James believes that his sister Heather may still be alive in the Burkitsville woods after she went missing when he was 4-years old. He heads into the forest with a group of friends – and video cameras – in tow and what they are greeted with is even more terrible than before.
It feels good to be back in the Blair Witch woods, but even better when you finish the film with a massive smile on your face. Everything is going to be fine, because Blair Witch is a damn excellent follow-up to the 1999 ground-breaker and proves that the witch is very much alive, and so is found footage. All you’re probably wanting to know is, is Blair Witch scary? A decent story would be a bonus, but honestly, we’re all about the frights with this one. The Blair Witch Project was one of the first horror films that truly scared me. It didn’t help that I was 14-years old and watched it at a sleepover with 5 other girls who were 100x more terrified than me. I believed the trailers and believed that the footage was genuinely found in the middle of the forest somewhere and that these people were missing. The marketing for The Blair Witch Project was spot-on for creating a heightened sense of fear before you’ve even seen the film, but Blair Witch was without this tactic and had to rely solely on itself, and did it work? Hell yes, it did. It’s the sequel we’ve been waiting 16 years for and it is undoubtedly worth the hard, long wait.
The concept of the film and the reason for the sequel is simple; a guy is sent a videotape that shows a woman in a house – dun dun dun! – that he believes to be his missing sister Heather from The Blair Witch Project. It’s not going to be her, is it? Or is it? Either way, an initial feeling of trepidation will arise that will leave you thinking, “uh oh..” and you’ll spend the entire film with that ache in your chest. You know that some scary stuff is going to go down and it’s just a matter of time before it is unleashed. It’s horrific and extremely nerve-racking, at times, to play the imminent and inescapable waiting game, but those who thrive on fear will love every second. The group we are sent to venture with are, luckily, a great bunch of young folk you won’t be eager to see killed. That, on its own, is a treat because it’s rare for young people to be presented as little more than cannon fodder. In Blair Witch, the characters aren’t carbon copies of one another with no discernible features, but crafted and written as regular young people. They’re inquisitive and naïve, but they’re not stupid and not every decision they make is face-palm worthy. There are plenty of cliched moments in Blair Witch, but they are executed in a way that implies an awareness and understanding of the genre, rather than connoting a laziness that will leave its audience bored and frustrated. You can feel the nods and winks behind the camera as the characters venture off on their own to get fire wood, but the initial conjured suspense renders even the most typical and familiar horror elements 100x spookier.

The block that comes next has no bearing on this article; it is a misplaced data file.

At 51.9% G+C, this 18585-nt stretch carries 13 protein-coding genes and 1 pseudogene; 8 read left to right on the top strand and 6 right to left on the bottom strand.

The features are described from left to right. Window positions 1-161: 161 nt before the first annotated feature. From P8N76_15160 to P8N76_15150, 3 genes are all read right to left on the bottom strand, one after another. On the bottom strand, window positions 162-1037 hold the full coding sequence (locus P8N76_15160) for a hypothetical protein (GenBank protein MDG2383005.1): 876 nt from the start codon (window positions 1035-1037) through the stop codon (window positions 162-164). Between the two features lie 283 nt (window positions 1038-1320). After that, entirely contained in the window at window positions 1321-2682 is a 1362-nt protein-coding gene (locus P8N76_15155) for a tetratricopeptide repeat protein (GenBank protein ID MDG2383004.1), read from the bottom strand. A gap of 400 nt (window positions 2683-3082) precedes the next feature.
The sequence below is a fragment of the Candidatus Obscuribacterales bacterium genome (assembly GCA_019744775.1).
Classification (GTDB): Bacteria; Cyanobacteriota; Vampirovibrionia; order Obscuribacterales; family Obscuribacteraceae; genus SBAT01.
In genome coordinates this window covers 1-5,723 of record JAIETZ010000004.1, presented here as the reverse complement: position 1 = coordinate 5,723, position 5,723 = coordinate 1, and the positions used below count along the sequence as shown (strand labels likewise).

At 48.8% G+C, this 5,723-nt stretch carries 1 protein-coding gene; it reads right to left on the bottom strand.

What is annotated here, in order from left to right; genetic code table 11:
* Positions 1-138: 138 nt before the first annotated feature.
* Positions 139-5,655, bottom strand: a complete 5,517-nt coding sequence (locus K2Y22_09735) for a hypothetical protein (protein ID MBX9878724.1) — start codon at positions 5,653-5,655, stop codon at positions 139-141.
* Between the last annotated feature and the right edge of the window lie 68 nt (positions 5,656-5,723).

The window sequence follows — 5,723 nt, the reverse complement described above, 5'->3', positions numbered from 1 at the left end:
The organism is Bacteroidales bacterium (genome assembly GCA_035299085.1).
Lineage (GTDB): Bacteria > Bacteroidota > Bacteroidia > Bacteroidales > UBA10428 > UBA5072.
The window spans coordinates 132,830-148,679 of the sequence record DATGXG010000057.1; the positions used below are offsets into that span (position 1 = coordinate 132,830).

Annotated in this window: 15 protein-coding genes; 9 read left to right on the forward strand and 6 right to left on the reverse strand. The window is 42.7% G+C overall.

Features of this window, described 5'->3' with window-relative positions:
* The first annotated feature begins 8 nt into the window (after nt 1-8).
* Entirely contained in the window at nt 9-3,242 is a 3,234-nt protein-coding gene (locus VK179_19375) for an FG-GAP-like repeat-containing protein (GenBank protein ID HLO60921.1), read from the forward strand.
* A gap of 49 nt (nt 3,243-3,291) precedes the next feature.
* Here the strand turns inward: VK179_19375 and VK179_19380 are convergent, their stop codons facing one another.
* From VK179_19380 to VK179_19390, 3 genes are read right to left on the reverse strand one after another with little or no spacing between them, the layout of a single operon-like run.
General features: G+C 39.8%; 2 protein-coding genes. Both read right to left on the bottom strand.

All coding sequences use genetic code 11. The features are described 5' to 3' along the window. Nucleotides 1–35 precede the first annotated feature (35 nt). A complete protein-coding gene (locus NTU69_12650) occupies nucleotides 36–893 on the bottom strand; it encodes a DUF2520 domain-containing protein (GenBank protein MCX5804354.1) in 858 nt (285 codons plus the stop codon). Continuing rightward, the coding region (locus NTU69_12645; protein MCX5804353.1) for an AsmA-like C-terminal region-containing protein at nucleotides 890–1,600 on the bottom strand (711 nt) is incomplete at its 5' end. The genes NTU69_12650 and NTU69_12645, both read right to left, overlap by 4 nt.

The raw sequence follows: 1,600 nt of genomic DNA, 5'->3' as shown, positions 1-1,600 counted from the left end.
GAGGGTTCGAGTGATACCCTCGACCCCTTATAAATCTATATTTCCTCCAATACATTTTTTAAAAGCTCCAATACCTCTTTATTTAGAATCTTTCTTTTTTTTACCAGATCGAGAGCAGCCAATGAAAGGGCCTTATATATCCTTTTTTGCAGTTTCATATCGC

Once again, we are thrown into the fear’s forefront as we are placed in that unforgettable POV perspective, ready to take on the Blair Witch again. It’s immediately scary as we are shown original, grainy footage from the first film to remind us what we were treated to and now, what we are in for. The anticipation for what’s to come is the most unsettling part about Blair Witch, because with Adam Wingard at the helm, you know that he’s going to aim high with his frights and, boy, will he terrify. The film will pull you in the same psychological and physical directions as the first; scaring your mind with the forest’s hallucinatory terrors and shaking you silly when the god-awful – but freaking brilliant – jump scares are unleashed. The sound is a marvel and, much like the first, it starts as a distant rumble that gets closer and louder, and closer and louder, before all hell breaks loose and you, and the characters, jump out of your skins. If you’re after the scares that make your palms sweaty and your hands shake, then this is it. If you want suspense that’ll leave you covering your face in fright, this is it. This is one of the scariest – and most fun – horror experiences I have ever had, and every horror fan deserves to go on this rollercoaster ride of nightmarish glee.
The film wastes no time in getting started and before you know it, we’ve returned to the woods and getting to know the characters on the way. It’s a perfect beginning that sets the pace rolling and it only ever gets faster. By the time we’re back in that horror house, you’ll be absolutely knackered from the horrors that you have witnessed and you’ll be wondering if you can take any more. The finale is a real treat for fans and delivers the same heart-racing thrills as before. It’s not a spoiler to say it’s a very familiar ending, because it is certainly one we’ve faced before. However, this time, it’s bigger, better and more belligerent than before. Despite being in a similar location, there is an overwhelming feel that this one’s scale is larger as it takes the Blair Witch myth and twists and turns it, raising the bar for anyone who dares to follow it. The first-person perspective is no less scarier because you’ve gone down this wooded road before and, if anything, it’s even more alarming to go through it again. The POV is coupled with a heightened, chilling sound design and relentlessly pouring rain, to create a wonderfully wicked stage for Wingard to display his devilish and dreamy nightmares.
In short, when you go down to the woods today, don’t. Blair Witch is a masterful work of horror that is both a staggering sequel and a terrific love letter to The Blair Witch Project. A must-see.
Words: Jessy Williams (@JessyCritical)